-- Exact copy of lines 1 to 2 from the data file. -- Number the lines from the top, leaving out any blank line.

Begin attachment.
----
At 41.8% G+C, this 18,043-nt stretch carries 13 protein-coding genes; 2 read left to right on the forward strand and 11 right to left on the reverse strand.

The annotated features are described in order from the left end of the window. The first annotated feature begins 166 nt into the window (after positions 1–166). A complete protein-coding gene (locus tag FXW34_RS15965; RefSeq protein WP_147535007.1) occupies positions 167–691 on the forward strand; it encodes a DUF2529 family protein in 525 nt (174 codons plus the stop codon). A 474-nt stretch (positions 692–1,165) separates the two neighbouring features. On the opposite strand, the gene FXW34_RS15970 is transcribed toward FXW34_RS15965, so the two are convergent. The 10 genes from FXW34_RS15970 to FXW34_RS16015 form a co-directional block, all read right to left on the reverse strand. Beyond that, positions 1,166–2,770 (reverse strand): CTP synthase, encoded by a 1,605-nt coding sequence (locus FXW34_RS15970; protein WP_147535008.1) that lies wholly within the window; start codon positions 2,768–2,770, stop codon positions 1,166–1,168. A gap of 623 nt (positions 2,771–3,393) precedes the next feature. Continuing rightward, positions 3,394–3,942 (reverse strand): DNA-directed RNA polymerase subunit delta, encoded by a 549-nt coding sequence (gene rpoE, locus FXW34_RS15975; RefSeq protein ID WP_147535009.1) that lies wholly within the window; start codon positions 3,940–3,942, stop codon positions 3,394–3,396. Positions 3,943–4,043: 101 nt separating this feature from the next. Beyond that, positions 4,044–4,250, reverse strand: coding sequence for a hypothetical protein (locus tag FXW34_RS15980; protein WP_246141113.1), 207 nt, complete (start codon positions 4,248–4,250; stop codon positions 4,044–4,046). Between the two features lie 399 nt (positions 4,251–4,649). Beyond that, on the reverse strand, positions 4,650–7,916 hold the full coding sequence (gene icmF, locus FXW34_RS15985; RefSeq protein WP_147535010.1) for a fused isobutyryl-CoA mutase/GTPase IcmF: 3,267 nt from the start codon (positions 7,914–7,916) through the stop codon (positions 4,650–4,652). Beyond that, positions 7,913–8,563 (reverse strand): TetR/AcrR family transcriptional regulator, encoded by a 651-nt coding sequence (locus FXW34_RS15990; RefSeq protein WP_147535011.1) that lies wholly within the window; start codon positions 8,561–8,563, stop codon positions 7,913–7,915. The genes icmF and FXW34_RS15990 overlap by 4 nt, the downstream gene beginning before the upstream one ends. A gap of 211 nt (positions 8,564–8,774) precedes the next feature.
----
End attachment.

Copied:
At 41.8% G+C, this 18,043-nt stretch carries 13 protein-coding genes; 2 read left to right on the forward strand and 11 right to left on the reverse strand.

The annotated features are described in order from the left end of the window. The first annotated feature begins 166 nt into the window (after positions 1–166). A complete protein-coding gene (locus tag FXW34_RS15965; RefSeq protein WP_147535007.1) occupies positions 167–691 on the forward strand; it encodes a DUF2529 family protein in 525 nt (174 codons plus the stop codon). A 474-nt stretch (positions 692–1,165) separates the two neighbouring features. On the opposite strand, the gene FXW34_RS15970 is transcribed toward FXW34_RS15965, so the two are convergent. The 10 genes from FXW34_RS15970 to FXW34_RS16015 form a co-directional block, all read right to left on the reverse strand. Beyond that, positions 1,166–2,770 (reverse strand): CTP synthase, encoded by a 1,605-nt coding sequence (locus FXW34_RS15970; protein WP_147535008.1) that lies wholly within the window; start codon positions 2,768–2,770, stop codon positions 1,166–1,168. A gap of 623 nt (positions 2,771–3,393) precedes the next feature. Continuing rightward, positions 3,394–3,942 (reverse strand): DNA-directed RNA polymerase subunit delta, encoded by a 549-nt coding sequence (gene rpoE, locus FXW34_RS15975; RefSeq protein ID WP_147535009.1) that lies wholly within the window; start codon positions 3,940–3,942, stop codon positions 3,394–3,396. Positions 3,943–4,043: 101 nt separating this feature from the next. Beyond that, positions 4,044–4,250, reverse strand: coding sequence for a hypothetical protein (locus tag FXW34_RS15980; protein WP_246141113.1), 207 nt, complete (start codon positions 4,248–4,250; stop codon positions 4,044–4,046). Between the two features lie 399 nt (positions 4,251–4,649). Beyond that, on the reverse strand, positions 4,650–7,916 hold the full coding sequence (gene icmF, locus FXW34_RS15985; RefSeq protein WP_147535010.1) for a fused isobutyryl-CoA mutase/GTPase IcmF: 3,267 nt from the start codon (positions 7,914–7,916) through the stop codon (positions 4,650–4,652). Beyond that, positions 7,913–8,563 (reverse strand): TetR/AcrR family transcriptional regulator, encoded by a 651-nt coding sequence (locus FXW34_RS15990; RefSeq protein WP_147535011.1) that lies wholly within the window; start codon positions 8,561–8,563, stop codon positions 7,913–7,915. The genes icmF and FXW34_RS15990 overlap by 4 nt, the downstream gene beginning before the upstream one ends. A gap of 211 nt (positions 8,564–8,774) precedes the next feature.